The purpose of the debate was to present both principles and allow people to decide.The debate was between Michael Ruse, author and founder of the journal Biology and Philosophy, and William Dembski, professor of philosophy at Southern Baptist Theological Seminary. Dembski took the side of intelligent design while Ruse argued against.  The two philosophers were each given 20 minutes to argue their points. They were then each given a rebuttal and asked questions from a split audience. The tone between them were civil and professional. Each complemented the other, and added in playful jokes about the other's ideas. 


The event was one of many events relevant to the theory of evolution on the University of Oklahoma in celebration of Charles Darwin 200th birthday. For the entire month of February, OU hosted many lectures on campus pertaining to the english naturalist. On Feb. 12, the University kicked off the celebration of Darwin at the Sam Nobel Oklahoma Museum of Natural History where multiple professors from an array of disciplines gave lectures on how evolution is relevant to their study. Stephen Olson, Energy Management junior, said he appreciates the university hosting these functions. Olson said bringing figures like Ruse and Dembski opens needed discussion.


"I think it is a good thing OU is inviting famous researches to hold a dialogue and debate," Olson said. "A lot of people that I know disagree with such figures like Michael Ruse and Richard Dawkins that it's good to for them to hear points-of-view different from their own." 


Olson said he believed these forums will benefit OU students; however, he is concerned about how much the University is paying these figures during times of tuition increases. The celebration of Darwin will continue to Mar. 6 when Richard Dawkins, world-renowned zoologist and evolutionary biologist, will speak at OUs campus.


Listen to what Olson had to say about the university hosting the lectures.

Tuesday, February 24, 2009

Sunday, February 22, 2009

Oklahoma students simply type the name of their school into the search. The new gossip site College Anonymous Confession Board boasts of boards pertaining to college campuses across the country. 


New College Gossip Web Site Allows Oklahoma Students to Create Anonymous Posts


Although JuicyCampus dried up earlier this February, a similar site plans to take its place, allowing Oklahoma students, once again, to post gossip under anonymity about their university.


The Web site Anonymous Confession Board, or CollegeACB.com, allows students to create accounts with university email addresses and post anything, just like its defunct predecessor JuicyCampus.com. Topics on the sites range from current events to personal attacks. The website, however, does bear noticeable differences than Juicy Campus. CollegeACB allows user moderation, something missing from JuicyCampus. Registered users can also be banned from the site. 


Students across campus are beginning to take interest in the site, and have already posted many discussions relevant to current issues around campus. The site redirects students from the JuicyCampus's old URL and already contains an array of posts from OU students on a whim. The site seeks to provide college students with a place to discuss issues relevant to their university's atmosphere, according to the Web site's mission statement. Although the site already proves popular among Oklahoma students, some students voice dissidence to the new sites and others like it. Talon Christian, international business sophomore, said he believes the site takes away from the uniqueness of college life.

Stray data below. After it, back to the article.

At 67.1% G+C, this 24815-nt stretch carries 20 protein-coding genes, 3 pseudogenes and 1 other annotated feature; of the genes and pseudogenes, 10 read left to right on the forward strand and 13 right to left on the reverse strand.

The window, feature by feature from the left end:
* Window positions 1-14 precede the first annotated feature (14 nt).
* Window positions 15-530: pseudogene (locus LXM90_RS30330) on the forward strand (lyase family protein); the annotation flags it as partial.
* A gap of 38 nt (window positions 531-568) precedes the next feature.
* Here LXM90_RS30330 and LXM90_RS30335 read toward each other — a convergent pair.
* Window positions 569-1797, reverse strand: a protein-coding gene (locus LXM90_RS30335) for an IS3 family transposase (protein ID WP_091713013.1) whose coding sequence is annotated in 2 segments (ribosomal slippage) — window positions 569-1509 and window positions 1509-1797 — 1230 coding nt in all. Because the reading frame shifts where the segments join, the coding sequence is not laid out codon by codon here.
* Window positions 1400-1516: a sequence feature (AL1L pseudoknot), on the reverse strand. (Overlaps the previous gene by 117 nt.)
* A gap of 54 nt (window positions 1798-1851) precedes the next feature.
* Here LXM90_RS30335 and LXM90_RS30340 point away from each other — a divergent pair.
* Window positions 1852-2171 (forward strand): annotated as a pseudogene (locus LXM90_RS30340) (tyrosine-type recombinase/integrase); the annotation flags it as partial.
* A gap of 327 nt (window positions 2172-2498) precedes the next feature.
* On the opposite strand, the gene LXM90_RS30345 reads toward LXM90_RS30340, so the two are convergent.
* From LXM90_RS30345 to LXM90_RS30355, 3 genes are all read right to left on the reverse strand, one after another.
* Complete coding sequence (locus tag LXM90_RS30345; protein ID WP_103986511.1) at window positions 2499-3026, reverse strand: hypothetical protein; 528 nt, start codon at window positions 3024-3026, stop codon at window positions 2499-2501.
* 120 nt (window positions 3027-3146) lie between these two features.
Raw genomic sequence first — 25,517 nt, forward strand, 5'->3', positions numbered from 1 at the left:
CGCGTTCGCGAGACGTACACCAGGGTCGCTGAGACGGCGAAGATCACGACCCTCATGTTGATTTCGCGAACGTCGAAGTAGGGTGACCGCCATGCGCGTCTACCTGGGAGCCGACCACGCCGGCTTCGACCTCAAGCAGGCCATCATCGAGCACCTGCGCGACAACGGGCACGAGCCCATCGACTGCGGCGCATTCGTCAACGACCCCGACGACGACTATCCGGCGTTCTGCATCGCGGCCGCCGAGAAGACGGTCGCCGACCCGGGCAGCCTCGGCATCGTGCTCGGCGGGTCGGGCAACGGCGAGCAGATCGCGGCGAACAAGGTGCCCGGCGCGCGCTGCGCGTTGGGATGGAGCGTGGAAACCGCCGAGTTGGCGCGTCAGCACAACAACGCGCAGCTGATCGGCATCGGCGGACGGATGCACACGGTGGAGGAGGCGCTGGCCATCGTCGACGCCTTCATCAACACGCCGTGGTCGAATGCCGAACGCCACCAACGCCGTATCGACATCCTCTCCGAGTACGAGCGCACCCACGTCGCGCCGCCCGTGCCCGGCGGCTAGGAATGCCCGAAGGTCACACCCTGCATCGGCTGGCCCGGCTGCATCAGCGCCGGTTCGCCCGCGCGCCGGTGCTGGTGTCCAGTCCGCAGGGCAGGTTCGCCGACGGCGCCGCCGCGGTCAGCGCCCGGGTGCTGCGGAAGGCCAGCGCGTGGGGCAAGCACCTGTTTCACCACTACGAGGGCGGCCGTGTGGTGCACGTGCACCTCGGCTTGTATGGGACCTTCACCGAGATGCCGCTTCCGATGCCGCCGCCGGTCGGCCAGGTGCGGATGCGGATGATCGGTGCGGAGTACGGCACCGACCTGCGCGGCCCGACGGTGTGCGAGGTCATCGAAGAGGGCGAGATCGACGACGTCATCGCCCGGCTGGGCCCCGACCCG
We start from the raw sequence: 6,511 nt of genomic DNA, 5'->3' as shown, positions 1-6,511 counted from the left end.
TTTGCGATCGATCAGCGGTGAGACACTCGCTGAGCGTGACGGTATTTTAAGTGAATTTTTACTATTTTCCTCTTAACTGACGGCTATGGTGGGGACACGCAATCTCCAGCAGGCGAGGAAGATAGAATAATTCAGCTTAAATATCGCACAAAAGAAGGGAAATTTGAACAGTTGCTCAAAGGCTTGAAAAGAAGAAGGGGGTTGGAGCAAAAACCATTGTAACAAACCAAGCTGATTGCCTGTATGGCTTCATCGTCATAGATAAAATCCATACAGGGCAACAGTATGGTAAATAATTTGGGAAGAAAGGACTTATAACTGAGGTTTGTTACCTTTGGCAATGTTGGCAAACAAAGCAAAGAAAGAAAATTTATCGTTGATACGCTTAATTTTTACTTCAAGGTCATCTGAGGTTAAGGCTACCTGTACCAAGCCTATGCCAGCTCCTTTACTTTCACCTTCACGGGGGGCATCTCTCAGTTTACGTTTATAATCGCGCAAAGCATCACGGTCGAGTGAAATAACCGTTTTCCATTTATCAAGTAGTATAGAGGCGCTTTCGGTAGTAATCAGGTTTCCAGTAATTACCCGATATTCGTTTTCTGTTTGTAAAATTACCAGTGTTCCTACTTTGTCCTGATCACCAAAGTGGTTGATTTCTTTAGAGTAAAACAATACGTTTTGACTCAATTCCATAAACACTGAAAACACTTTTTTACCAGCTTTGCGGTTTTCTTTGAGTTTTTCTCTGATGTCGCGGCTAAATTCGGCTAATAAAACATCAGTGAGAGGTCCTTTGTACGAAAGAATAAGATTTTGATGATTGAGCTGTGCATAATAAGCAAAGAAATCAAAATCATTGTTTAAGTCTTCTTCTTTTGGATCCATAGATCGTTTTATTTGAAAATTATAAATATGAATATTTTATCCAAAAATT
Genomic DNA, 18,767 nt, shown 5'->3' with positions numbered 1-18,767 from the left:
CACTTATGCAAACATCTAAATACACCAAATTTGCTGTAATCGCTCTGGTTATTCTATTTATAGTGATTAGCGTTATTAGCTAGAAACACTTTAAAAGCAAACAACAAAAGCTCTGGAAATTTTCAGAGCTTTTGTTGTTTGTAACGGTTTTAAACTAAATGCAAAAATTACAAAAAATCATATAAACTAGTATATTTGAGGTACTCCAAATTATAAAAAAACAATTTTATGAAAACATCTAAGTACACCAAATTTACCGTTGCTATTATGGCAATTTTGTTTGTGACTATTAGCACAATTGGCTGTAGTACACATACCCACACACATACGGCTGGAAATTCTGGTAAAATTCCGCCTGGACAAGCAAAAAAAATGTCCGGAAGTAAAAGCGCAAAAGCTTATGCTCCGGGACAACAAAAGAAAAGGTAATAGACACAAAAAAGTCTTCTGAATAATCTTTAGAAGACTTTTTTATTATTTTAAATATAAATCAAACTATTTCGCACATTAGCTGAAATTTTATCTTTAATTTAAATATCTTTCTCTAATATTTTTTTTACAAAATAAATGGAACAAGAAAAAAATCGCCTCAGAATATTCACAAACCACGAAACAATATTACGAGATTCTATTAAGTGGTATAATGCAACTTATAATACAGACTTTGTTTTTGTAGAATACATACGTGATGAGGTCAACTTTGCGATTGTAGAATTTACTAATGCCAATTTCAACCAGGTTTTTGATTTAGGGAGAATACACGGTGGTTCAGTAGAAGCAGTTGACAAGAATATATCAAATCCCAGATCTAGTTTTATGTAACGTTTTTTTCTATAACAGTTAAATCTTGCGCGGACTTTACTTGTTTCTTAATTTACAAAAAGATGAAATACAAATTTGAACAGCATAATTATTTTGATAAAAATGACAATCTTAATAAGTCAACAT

"The whole purpose of college is to reinvent yourself, and any spiteful person with a keyboard can ruin it," Christian said. "There's no validity in sites like this. They're worse than Wikipedia."


Christian said he plans to never visit the site; however, others say they may give into temptation. CollegeACB's blog stated it plans to use the recent shutting down of JuicyCampus to become its replacement. 

Wednesday, February 18, 2009


Students receive packets with information before entering the fair. The fair provided students an easier way of deciding a major.

University of Oklahoma Hosts Minor and Major Fair


The colleges that make up the University of Oklahoma came together Wednesday to hold the Minor and Majors allowing students find a major and minor that fits their interest of study.


Students poured into the Molly Shi Boren Ballroom on the third floor of the Oklahoma Memorial Union where they are met by representatives from an array of colleges. Every college from the College of Arts and Sciences to Michael F. Price College of Business presented booths covered in information and freebies. The event also sports a theme each year, this year's being "Explore New Worlds." Lisa Portwood, director at Center of Student Advancement, put the fair together and said it grows every annually since its starting five years ago.


Portwood said that freshmen do better academically if they know what their major is. Bringing representatives from each college together gives students an easier means of weighing their options and obtaining information. The fair also gave away two scholarships and a $250 book voucher to students.


"The Committee and I applaud everybody's willingness to make this happen," Portwood said. "It's stressful when we begin, but it always ends up beautiful."


The Major and Minor fair happens every February. On Thursday, Construction Science will host a career fair in the same room at 4 p.m.

Sunday, February 15, 2009

The Whitest Kids U' Know are Coming to Norman


The comedy troupe Whitest Kids U' Know will stop by Norman Feb. 17 to give a free premiere of their new film Miss March to OU students.


Shagah Zakerion, Public Relations/Political Science major and CAC Film Series chair, said the troupe will come to the campus as part of their campus tours where they perform at different universities. Since movie release coincided with the tour, Film Series was able to premiere the film as well. Trevor Moore and Zach Cregger, two of the members in the group,  will be present at the screening and will take questions after the movie.